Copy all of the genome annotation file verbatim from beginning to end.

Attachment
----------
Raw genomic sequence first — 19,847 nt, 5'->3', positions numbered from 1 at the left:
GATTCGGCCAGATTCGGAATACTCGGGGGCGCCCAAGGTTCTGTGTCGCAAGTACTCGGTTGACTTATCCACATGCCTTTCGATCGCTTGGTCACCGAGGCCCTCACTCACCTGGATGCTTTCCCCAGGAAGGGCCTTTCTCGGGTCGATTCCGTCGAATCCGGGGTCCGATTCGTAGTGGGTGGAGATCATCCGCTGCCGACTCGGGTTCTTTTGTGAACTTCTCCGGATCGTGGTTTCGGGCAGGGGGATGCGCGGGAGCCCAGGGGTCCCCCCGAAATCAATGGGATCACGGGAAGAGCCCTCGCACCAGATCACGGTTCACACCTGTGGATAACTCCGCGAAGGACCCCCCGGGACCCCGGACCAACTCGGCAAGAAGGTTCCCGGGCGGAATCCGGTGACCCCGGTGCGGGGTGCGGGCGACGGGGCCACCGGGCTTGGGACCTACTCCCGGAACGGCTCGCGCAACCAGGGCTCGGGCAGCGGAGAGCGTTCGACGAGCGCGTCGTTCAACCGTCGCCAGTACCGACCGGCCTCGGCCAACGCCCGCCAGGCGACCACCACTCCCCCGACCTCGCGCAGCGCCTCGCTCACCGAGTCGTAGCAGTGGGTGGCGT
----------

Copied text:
Raw genomic sequence first — 19,847 nt, 5'->3', positions numbered from 1 at the left:
GATTCGGCCAGATTCGGAATACTCGGGGGCGCCCAAGGTTCTGTGTCGCAAGTACTCGGTTGACTTATCCACATGCCTTTCGATCGCTTGGTCACCGAGGCCCTCACTCACCTGGATGCTTTCCCCAGGAAGGGCCTTTCTCGGGTCGATTCCGTCGAATCCGGGGTCCGATTCGTAGTGGGTGGAGATCATCCGCTGCCGACTCGGGTTCTTTTGTGAACTTCTCCGGATCGTGGTTTCGGGCAGGGGGATGCGCGGGAGCCCAGGGGTCCCCCCGAAATCAATGGGATCACGGGAAGAGCCCTCGCACCAGATCACGGTTCACACCTGTGGATAACTCCGCGAAGGACCCCCCGGGACCCCGGACCAACTCGGCAAGAAGGTTCCCGGGCGGAATCCGGTGACCCCGGTGCGGGGTGCGGGCGACGGGGCCACCGGGCTTGGGACCTACTCCCGGAACGGCTCGCGCAACCAGGGCTCGGGCAGCGGAGAGCGTTCGACGAGCGCGTCGTTCAACCGTCGCCAGTACCGACCGGCCTCGGCCAACGCCCGCCAGGCGACCACCACTCCCCCGACCTCGCGCAGCGCCTCGCTCACCGAGTCGTAGCAGTGGGTGGCGT